Your anedoctal evidence is just that, you know…anedoctal. I can tell you of mine: How about 2 friend’s Honda Civics whose engines gave out before the 100 000 km mark (62, 137.27366 miles to be exact)?? Any small 1,0l Fiat engine gets into the high 200 000km without major ado nowadays (personal experience). Or how about reading in the Car Section of the local newspapers of the abnormal amount of Honda Fits having the manual transmission gearbox die before or at around 30 000km (about 18500 miles)??? Not to mention that Honda and/or Toyota maintenance down here, when you need it, costs an arm and a leg??

    Give me a break. Go drive the Alfa if it ever comes your way. It will be very very fun. And just keep it properly and it’ll be around for as long as you want it.

  • avatar
    Michael Ayoub

    But your evidence is just as anecdotal!

  • avatar

    I’m not saying that Alfas aren’t fun to drive: they are. I had a blast in a 147. What I’m saying is that even today they’re flakey cars.

    And the non-expat wing of my family lives just outside Turin, where FIAT is headquartered. Alfa’s the home team.

    Have a look at, say, for the Toyota Auris/Corolla, Ford Focus, VW Golf, Peugeot 307 and Alfa 147. Read the costs and repairs sections: the order I listed them in is the order of “flakiness”, from least to most. Even by European standards, modern Alfas (hell, modern FIAT, Renaults, Citröens and Peugeots) are comparatively problematic cars.

    Your comment “just keep it properly” is kind of the standard refrain for the European car. It’s something I hear Saab fans (I own a original-gen 9-3) say quite often. What it means is “baby the car, pay the higher cost of maintenance, and it won’t totally kill you to keep”. I love my Saab, as do the Saab owners I associate with, but none of us kid ourselves that it’s a lower-TCO car than a Camry. The Mi.To is certianly more of a joy than an Auris, but there’s no way that, on a macroscopic level, it’s the more solid car.

  • avatar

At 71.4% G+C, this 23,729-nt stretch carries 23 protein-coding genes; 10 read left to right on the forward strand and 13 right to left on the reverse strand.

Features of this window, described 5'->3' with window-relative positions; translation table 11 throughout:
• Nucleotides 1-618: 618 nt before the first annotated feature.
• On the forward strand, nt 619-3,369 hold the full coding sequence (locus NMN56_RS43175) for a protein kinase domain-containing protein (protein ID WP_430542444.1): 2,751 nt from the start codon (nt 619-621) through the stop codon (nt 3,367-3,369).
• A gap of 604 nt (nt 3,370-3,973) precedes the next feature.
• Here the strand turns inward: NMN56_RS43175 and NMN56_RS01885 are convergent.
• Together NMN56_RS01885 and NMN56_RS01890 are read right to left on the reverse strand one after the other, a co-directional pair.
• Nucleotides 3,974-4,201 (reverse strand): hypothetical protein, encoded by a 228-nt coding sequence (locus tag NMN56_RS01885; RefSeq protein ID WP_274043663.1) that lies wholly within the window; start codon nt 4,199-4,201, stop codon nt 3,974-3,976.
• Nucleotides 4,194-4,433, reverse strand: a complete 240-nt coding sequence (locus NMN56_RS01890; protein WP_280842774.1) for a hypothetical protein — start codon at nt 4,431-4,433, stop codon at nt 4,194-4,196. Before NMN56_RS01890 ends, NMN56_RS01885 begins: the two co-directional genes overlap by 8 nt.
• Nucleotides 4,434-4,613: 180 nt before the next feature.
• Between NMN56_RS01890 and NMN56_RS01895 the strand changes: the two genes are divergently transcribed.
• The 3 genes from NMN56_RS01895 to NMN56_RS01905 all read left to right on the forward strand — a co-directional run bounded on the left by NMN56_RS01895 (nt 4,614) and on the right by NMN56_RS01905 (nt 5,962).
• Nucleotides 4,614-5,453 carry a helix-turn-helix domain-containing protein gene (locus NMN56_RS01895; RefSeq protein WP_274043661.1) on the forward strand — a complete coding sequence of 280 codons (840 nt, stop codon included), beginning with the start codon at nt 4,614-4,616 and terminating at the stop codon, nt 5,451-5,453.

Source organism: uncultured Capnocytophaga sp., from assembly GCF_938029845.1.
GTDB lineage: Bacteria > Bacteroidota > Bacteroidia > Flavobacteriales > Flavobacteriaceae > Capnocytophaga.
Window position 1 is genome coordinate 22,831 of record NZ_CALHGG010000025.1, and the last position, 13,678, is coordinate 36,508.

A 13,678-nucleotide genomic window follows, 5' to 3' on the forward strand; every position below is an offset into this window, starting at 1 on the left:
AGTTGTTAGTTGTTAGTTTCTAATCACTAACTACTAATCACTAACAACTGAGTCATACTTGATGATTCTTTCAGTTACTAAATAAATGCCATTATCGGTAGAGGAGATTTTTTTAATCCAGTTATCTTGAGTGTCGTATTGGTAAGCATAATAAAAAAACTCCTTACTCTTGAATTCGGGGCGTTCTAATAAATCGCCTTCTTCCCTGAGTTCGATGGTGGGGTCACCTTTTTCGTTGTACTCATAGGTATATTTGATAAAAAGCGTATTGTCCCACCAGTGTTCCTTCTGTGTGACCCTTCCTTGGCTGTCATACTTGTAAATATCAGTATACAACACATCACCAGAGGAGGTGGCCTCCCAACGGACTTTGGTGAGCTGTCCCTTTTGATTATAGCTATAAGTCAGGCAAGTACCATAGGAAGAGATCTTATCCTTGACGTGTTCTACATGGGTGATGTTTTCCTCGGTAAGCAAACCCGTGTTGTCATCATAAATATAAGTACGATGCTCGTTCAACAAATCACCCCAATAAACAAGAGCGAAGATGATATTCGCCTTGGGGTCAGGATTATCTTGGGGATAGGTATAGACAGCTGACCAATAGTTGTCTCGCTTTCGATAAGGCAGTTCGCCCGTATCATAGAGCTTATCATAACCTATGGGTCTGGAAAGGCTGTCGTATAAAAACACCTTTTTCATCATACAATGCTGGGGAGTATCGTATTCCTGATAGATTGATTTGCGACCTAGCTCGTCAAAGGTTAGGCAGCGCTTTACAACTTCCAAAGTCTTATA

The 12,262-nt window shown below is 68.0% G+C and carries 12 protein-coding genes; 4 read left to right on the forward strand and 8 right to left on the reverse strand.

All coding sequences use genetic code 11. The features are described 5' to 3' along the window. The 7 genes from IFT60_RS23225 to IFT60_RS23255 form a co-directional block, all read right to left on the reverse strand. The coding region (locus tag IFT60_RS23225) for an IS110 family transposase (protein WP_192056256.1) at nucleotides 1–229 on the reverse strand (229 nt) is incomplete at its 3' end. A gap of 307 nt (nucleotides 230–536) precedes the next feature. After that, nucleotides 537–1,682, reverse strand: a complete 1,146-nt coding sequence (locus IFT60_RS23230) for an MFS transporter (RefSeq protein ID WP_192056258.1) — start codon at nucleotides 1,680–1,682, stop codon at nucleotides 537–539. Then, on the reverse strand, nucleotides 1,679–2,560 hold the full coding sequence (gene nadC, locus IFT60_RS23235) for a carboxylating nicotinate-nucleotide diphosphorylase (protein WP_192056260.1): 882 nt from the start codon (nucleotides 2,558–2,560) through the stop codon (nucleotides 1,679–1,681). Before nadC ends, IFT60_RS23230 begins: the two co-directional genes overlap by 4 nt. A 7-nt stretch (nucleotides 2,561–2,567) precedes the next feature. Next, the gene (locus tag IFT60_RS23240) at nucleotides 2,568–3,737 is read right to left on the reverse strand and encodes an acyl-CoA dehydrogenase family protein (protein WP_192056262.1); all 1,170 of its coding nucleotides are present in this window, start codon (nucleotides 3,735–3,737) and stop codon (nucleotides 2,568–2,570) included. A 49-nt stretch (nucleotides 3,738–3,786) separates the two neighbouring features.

@ M. Ayoub and psarhjinian

    Ok, that’s all I really said, my evidence, like yours in anedocatal.

    Except I also pointed out a local source for something somewhat less anedoctal. Or maybe Honda wasn’t giving the paper its advertising?? Anyway, what I’m pointing out is that, to me, the extra initial cost of buying Hondas and Toyotas in my home market is never recovered. No, down here they don’t get any better residuals than the European brands, and, since I guess they use more imported parts, regular maintenance, not speaking of replacement parts, is much very much more expensive.

    Ok, again, maybe it’s just something local. But at the moment I’d not be able to justify to myself buying one of these cars. Plus image. Just imagine a Honda Civic si costs down here USD 62 500. Yeah more than 60 THOUSAND.

    And they do make you look older and richer (personal interpretation) and boring.

    And maintenance to me means going to the mechanic and changing the oil every 10 000km and filters and whatever else is necessary. From my experience my 6 Fiat cars don’t need extraordinary fixing. The parts give out when if not later than expected. And I’ve never been left at the side of the road (like my Renault did, anedoctal).

    And I do not baby the cars. I ride them hard when I feel like some fun. And they don’t complain. They just give me a fun, economical, reliable ownership experience. And when it’s time to sell, since the car is well-kept, and the brand is highly appreciated in the market, I usually sell it to first or second guy that comes to take a look. As the saying down here goes, a Fiat car is the same as having cash at hand.

    Not fighting, ok? Just giving my alternative and sincere opinion based on my anedoctal experience. Thanks for the replys!!